NATIONAL ASSOCIATION OF FORMER BORDER PATROL OFFICERS
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Foreign News Report
The National Association of Former Border Patrol Officers (NAFBPO) extracts and condenses the material that follows from Mexican and Central and South American on-line media sources on a daily basis. You are free to disseminate this information, but we request that you credit NAFBPO as being the provider.
El Universal (Mexico City) 11/20/09
Tentacles of La Familia Michoacána in US
Fifteen members of one of the most powerful Mexican drug cartels, La Familia Michoacána , were arrested today in the Chicago area, accused of distribution of thousands of kilos of cocaine. The US Drug Enforcement Agency (DEA) also reported the seizure of 250 kilos of cocaine and eight million dollars in cash as a result of an investigation of the cartel that began in 2007. Those arrested included Mexican citizens operating under directions from cartel leaders in Mexico.
Guilty plea in Border Patrol Agent’s murder
A 17-year-old Mexican immigrant pleaded guilty in San Diego, California, court today for the murder of a Border Patrol agent. The federal attorney reported that Cristian Daniel Castro Alvarez made the plea in federal court, where he admitted illegally entering the US from Mexico to steal “properties” of a border patrol agent. The agent, Robert Rosas, received four gunshots to the head the night of July 23 near Campo, east of San Diego. He also received another shot to the back of the neck and another three in his torso. The authorities said that the accused lured Rosas from his vehicle and struggled for a firearm. [El Universal made no mention of the assistance by Castro's accomplices.]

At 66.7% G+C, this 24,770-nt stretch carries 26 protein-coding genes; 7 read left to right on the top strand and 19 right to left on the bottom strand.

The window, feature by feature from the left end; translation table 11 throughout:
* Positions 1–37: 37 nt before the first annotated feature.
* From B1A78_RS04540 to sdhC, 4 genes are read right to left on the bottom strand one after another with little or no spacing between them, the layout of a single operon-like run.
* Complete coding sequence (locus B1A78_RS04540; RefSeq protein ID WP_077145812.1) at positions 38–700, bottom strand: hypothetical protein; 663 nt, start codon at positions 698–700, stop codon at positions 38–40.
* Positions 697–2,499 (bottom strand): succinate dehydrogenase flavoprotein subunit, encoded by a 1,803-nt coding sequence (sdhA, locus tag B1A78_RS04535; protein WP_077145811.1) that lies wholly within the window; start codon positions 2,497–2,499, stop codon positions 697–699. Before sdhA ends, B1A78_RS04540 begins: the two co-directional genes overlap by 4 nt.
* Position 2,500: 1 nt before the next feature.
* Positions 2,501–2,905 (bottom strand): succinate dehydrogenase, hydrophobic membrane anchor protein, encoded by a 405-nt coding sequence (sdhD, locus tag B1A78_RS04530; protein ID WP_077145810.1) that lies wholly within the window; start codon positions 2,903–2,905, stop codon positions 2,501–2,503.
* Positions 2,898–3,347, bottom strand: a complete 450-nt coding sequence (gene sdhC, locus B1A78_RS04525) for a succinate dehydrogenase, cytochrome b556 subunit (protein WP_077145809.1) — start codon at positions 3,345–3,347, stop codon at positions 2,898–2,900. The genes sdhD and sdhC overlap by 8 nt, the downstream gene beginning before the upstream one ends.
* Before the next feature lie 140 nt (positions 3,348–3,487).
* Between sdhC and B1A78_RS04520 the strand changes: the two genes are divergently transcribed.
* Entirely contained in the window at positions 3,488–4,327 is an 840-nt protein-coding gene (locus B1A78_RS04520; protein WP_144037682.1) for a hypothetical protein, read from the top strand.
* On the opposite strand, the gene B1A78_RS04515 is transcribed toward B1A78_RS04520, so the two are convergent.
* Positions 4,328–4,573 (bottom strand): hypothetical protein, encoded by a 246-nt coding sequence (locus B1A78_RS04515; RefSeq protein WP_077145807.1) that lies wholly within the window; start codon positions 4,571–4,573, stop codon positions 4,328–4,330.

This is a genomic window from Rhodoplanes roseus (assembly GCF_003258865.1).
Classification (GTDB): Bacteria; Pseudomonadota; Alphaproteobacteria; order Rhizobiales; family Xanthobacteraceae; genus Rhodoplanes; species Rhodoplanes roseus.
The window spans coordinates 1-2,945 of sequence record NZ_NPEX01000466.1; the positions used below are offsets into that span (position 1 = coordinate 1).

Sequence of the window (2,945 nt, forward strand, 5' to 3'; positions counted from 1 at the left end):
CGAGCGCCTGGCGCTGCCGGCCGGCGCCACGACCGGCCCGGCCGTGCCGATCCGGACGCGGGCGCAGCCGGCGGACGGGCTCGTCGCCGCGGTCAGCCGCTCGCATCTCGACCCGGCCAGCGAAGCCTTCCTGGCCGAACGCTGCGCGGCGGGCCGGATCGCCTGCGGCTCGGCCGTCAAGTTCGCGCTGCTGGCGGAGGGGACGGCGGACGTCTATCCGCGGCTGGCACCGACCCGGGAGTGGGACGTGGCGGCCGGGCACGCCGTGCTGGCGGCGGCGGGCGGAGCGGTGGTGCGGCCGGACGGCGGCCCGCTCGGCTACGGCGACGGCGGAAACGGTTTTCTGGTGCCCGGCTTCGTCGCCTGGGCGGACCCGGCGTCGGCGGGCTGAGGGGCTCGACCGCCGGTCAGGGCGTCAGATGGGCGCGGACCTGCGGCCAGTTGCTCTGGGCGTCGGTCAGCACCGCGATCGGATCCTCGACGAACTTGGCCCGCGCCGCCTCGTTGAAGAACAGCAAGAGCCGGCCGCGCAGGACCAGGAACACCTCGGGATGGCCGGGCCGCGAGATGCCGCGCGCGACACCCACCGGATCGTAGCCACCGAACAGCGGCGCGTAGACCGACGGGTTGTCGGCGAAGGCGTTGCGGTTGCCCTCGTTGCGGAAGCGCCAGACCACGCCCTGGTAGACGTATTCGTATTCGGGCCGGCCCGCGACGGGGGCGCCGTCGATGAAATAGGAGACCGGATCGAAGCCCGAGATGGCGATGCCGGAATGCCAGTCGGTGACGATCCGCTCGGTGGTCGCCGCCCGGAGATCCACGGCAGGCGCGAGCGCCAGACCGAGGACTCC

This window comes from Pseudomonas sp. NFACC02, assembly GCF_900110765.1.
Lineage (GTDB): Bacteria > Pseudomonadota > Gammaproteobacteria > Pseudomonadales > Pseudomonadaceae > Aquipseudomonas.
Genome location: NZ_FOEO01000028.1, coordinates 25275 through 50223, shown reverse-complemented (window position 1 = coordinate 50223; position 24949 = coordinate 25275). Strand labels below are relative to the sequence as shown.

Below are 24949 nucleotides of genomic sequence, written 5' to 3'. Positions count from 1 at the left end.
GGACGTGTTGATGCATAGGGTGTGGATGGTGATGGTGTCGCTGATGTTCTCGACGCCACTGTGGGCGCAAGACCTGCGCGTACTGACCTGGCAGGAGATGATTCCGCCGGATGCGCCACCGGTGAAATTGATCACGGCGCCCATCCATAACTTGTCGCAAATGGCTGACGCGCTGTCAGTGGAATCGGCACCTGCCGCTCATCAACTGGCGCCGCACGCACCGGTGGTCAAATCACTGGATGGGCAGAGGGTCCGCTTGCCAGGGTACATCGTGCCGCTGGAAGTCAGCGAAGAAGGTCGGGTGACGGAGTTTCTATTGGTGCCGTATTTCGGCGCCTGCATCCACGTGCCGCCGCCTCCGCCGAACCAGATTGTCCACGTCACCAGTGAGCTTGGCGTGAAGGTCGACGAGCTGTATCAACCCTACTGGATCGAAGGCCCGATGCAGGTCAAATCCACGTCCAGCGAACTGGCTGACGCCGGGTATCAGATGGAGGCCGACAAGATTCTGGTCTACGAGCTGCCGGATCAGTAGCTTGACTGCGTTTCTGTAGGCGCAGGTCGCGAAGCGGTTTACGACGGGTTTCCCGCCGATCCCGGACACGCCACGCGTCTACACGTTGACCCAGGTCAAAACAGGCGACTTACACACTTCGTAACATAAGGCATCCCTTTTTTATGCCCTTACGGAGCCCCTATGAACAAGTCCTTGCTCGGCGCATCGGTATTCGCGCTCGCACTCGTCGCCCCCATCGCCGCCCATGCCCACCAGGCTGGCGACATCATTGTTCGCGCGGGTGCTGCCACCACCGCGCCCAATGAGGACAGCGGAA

A reader commented: One death against dozens of Mexicans and Latin Americans who day after day cross the border and perish en route because of the difficulties or because of mistreatment by federal agents.
Another answered: Then is this homicide justified? This mentality is what contributes in large part to the poor concept of the Mexican abroad. If this monkey is guilty, they shouldn’t give him life, they should give him the injection.
[A San Diego Union-Tribune story can be accessed at http://www.signonsandiego.com/news/2009/nov/20/rosas1121/ ]
Nicaragua seizes 2.5 tons of cocaine
Managua. Nicaraguan Navy forces seized 2.5 tons of cocaine and arrested five Honduran citizens from a “fast boat” some 20 miles off the Caribbean coast from Puerto Cabezas [Northeast corner of Nicaragua]. This was one of the largest shipments seized this year, according to the Chief of Naval Forces. The 46-foot craft, powered by four outboard engines, had left from Bocas del Toro, Panama, but developed fuel problems before reaching its destination, presumably in Nicaragua.
La Jornada (Mexico City) 11/20/09
State of Guanajuato on alert